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Michael Duttweiler on Focusing an Evaluation

Hello, My name is Michael Duttweiler and I am assistant director for program development and accountability for Cornell University Cooperative Extension.  One of my roles is to provide evaluation planning assistance to local extension educators, many of whom do not have formal backgrounds in program development or evaluation.

Hot Tip: Focusing an Evaluation Using a Succinct Purpose Statement There are many resources that guide one through focusing an evaluation typically ranging through a series of considerations such as program life cycle, stakeholder interests, key questions to be answered, resource considerations, respondent access, evaluability, and the like.  Many people not steeped in evaluation practice find starting the planning process with such a broad array of considerations both complex and intimidating.  A number of years ago, I landed on the approach of starting first by asking people to draft a brief evaluation purpose statement. This is a one-paragraph description of their evaluation effort that describes what is and is not being evaluated and the purposes of the evaluation.  It sets boundaries by including a description of the program elements and time frame being considered, which audiences are being addressed, and which goals or objectives are of most interest.

Example: The purpose of this evaluation is to assess the effectiveness of the 2010 Master Forest Owners Workshop in supporting and prompting volunteers to extend their knowledge to other forest owners in their local communities.  A secondary purpose is to provide documentation and assessment information for use by persons considering replicating the model with other forest owner groups.  Considerations include program structure and processes, curricular choices, and short-term impact assessment.  Other means of supporting forest management volunteers such as our newsletter and quarterly conference calls will not be assessed.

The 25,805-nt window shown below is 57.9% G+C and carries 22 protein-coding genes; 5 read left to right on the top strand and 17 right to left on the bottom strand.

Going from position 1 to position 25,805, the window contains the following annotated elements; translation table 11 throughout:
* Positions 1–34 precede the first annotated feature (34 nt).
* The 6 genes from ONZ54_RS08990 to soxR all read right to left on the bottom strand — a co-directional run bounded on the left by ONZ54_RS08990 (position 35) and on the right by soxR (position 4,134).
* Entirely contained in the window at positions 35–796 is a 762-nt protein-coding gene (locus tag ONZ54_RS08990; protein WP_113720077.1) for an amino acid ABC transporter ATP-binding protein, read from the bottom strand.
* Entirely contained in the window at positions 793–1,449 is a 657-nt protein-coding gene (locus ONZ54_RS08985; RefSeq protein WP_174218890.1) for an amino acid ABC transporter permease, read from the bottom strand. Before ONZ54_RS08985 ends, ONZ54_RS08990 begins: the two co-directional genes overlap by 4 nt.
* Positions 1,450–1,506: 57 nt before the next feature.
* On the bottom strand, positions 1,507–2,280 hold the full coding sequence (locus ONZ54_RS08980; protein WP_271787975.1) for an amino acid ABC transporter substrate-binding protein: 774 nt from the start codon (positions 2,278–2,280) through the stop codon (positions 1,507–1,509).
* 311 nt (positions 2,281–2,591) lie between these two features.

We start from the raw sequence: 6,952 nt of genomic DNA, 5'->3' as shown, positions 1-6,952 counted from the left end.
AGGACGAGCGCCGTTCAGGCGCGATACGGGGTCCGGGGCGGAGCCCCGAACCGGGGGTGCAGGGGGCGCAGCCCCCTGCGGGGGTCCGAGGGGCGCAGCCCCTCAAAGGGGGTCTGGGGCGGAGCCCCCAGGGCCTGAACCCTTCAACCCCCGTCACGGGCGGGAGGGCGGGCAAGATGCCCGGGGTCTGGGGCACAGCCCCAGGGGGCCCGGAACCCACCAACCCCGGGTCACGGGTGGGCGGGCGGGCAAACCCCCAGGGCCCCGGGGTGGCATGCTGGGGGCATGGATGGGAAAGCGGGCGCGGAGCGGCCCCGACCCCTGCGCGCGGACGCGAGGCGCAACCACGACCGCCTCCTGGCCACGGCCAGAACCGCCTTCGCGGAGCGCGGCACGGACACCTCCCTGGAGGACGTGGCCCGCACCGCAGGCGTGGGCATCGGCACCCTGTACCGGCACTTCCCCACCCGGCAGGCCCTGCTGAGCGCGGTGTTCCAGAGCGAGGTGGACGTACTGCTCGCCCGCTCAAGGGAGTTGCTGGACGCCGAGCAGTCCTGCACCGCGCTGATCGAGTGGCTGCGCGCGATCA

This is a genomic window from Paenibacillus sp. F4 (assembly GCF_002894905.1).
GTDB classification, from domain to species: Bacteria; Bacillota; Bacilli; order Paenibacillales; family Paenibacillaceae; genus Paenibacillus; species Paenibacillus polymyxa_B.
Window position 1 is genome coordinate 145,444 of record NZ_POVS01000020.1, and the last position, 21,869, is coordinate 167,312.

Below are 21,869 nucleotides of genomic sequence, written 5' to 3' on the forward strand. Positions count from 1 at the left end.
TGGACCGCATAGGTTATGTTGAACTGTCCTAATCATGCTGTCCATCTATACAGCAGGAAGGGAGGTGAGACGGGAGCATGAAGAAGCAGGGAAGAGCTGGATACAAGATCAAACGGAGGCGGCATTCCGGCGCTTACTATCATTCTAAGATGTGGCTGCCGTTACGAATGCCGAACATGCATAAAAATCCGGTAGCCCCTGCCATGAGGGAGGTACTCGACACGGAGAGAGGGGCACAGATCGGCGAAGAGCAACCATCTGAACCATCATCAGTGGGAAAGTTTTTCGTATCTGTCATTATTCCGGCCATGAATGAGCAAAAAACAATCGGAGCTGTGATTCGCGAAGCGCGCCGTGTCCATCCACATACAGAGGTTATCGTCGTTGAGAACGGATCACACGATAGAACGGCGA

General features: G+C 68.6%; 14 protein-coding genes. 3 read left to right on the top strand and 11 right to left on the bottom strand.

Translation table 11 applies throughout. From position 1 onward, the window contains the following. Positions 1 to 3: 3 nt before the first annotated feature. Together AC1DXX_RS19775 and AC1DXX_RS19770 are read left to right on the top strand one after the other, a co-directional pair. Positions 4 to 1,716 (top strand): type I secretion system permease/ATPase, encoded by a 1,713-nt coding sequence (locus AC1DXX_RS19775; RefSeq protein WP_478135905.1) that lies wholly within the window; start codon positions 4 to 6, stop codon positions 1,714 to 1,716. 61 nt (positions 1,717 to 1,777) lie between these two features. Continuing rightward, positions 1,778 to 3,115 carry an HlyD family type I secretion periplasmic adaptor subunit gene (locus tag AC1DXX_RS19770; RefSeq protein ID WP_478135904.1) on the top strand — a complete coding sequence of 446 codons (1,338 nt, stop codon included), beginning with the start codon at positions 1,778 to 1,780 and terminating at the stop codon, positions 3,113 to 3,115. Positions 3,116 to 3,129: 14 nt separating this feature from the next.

The purpose statement becomes an anchor to which we return at each phase of the planning process modifying the statement as necessary and appropriate.  With a draft purpose statement in hand, I then move to identification of the one or two priority evaluation questions to be answered based on the purpose statement.  The usual timeframe, respondent access, and resource limitation questions can then be raised in context and with a clear sense of intent as expressed in the purpose statement and key questions.

This week’s posts are sponsored by AEA’s Extension Education Evaluation Topical Interest Group ( as part of the EEE TIG Focus Week. Check out AEA’s Headlines and Resources entries ( this week for other highlights from and for those conducting evaluations in an Extension Education context.


1 comment

  • Susan Sloan · June 23, 2010 at 11:55 am

    Thanks Michael for the reminder to create a “mission” statement for the evaluation. I’m working on the evaluation of an Immunization Program at our local health jurisdiction. We’ve talked about the purpose of the evaluation extensively and reached agreement but today I drafted our purpose statement to share with everyone. It’s an excellent step to keep the eval continually focused throughout the process. THANKS AGAIN!


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